Cancer patients, even with the same cancer diagnose, have different individual response to cancer drugs. By treating patient own live cancer sample with a vast amount of cancer drugs we identify the right drug in the right dose to the right patient. Just as important, ineffective treatment causing only adverse effects and reduced quality of life is avoided. Seald is now raising funds to develop the method in our clinical study approved by the The Regional Committees for Medical and Health Ethics (REK).
Our working model is bile duct cancer. The bile ducts are small hollow tubes that connects the liver to the small intestine. The ducts transport the bile fluid to the intestine, where the bile is involved in the digestive system. The bile fluid is stored in the gall bladder which is part of the system. Bile duct cancer is a rare and very deadly form of cancer, with a high unmet medical need on a global basis. Bile duct cancer is the second most common cancer in the liver, afflicting three per cent of people with cancer of the digestive system. The occurrence is raising of unknown causes, and due to international differences bile duct cancer is considered a major cancer type of the digestive system.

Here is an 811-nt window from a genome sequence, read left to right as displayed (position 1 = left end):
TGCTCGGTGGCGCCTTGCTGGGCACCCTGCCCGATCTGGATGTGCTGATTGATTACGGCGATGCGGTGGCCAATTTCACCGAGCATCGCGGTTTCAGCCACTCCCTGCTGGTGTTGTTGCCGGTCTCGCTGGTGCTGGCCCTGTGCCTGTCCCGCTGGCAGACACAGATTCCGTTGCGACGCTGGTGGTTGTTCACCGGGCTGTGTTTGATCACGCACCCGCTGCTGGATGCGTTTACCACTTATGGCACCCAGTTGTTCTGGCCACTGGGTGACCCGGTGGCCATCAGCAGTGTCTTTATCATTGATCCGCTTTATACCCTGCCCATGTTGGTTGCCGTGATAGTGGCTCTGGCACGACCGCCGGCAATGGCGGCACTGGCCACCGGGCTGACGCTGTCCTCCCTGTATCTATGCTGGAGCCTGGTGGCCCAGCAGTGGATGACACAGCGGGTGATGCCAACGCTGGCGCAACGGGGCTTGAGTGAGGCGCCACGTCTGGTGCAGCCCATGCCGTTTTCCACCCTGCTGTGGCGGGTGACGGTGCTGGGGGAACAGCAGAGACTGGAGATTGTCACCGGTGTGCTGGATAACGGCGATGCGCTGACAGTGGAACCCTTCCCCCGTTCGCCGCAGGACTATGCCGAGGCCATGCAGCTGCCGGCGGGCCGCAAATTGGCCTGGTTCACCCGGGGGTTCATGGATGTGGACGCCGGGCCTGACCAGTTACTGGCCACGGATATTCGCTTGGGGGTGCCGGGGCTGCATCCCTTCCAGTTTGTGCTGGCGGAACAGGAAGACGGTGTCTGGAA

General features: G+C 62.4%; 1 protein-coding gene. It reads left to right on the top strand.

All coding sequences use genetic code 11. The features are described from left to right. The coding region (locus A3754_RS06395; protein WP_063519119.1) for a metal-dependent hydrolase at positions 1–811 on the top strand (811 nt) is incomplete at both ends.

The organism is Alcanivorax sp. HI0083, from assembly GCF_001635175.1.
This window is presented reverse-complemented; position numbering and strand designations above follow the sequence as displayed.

At present, the five-year survival rate is two to five per cent, the mean life expectancy is only 11,5 months on standard treatment, and there is no known cure. A small group of the patients are eligible for surgery, but of these 50% relapse.
Sealds pre-clinical studies have identified new and unexpected beneficial effect of drugs not previously used on bile duct cancer.
Our approach is based on the concept of personalised medicine where the treatment is tailored to the individual patient. We do this on the basis of cancer drug sensitivity screening (CDSS) on the patients’ own living cancer cells. In addition, we also investigate the tumour for specific gene alteration and biomarkers.
Utilising an entirely new, innovative approach and the latest methods, SEALD AS aspires to find the right treatment for the individual patient by combining live approach, molecular biomarkers, DNA sequencing, ex vivo drug sensitivity analysis and live xenograft animal models.[/vc_column_text][/vc_column][/vc_row]